Purplebricks chairman under pressure from ‘activist investor’ to step down

Reports reveal that City figure is keen to change the hybrid agency's direction and return the firm to growth - without its chairman.

pindar purplebricks

City ‘activist investor’ Adam Smith has called for Purplebricks’ chairman and early investor Paul Pindar to step down amid calls for urgent action at the gaffe-prone estate agency, it has been reported.

Smith, who owns a 4% stake in the hybrid estate agency via his investment vehicle Lecram Holdings, says the company needs to take a new direction as its share price wanders dangerously close to junk status, hitting a second-lowest ever price last week.

In a letter published in part by The Independent, Smith says investors want the firm to ‘restore credibility’ to its operation and has therefore called for Pindar to step down.

Highly unsatisfactory

The letter says Pindar has “presided over this highly unsatisfactory performance and you should now stand aside in favour of a replacement with necessary experience and skills to address urgently the company’s continuing cash burn and operating performance within the estate agency sector”.

Such investor agitation is likely to be a reason behind Purplebricks’ recent changes to its business model, which it implemented on the firm’s customer-facing website yesterday.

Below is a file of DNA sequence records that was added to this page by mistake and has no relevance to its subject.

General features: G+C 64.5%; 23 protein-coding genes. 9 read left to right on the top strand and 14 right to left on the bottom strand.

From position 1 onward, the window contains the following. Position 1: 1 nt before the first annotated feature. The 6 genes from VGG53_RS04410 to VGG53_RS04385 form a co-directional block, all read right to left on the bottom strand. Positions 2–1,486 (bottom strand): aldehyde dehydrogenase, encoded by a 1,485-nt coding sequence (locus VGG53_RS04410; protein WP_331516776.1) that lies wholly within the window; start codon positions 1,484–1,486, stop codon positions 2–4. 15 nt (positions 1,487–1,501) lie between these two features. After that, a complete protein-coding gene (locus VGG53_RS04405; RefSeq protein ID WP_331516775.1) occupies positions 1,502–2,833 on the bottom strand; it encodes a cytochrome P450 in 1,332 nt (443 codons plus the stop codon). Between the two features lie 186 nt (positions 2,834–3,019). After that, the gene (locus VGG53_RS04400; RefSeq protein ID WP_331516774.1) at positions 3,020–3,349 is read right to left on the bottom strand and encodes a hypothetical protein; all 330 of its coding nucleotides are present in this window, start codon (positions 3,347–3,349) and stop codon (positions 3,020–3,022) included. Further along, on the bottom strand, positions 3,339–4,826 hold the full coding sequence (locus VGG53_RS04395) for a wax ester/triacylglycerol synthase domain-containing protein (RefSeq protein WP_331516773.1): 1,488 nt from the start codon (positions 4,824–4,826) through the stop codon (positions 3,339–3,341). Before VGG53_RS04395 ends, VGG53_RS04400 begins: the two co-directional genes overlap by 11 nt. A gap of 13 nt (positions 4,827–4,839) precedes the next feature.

Vendors selling a property outside London will now pay a standard fixed-fee of £1,199 and 1,999 in the capital.

The company is still offering its money-back guarantee, but this is due to be taken away from the deals it offers on 25 July.

Its ‘Pro Package’ increases from £1,399 to £1,599. The higher-priced regions ‘Classic Package’ goes up from £1,499 to £1,999, and the higher-priced regions Pro Package rises from £1,999 to £2,499.

Necessary step

New CEO Helena Marston said this was a “necessary step, not just to strengthen our revenues, but also as a result of the additional costs our business has had to absorb over the past few years.”

Last week, the firm’s share price slumped to 14.34p, its second lowest level ever. In May it revealed instructions were down 31% year-on-year.

The company is planning to publish its annual results in early August, when Marston is expected to outline how she will turn its fortunes around.

Marston, who was the COO, replaced former chief executive Vic Darvey (pictured) in April, after he quit due to personal reasons.

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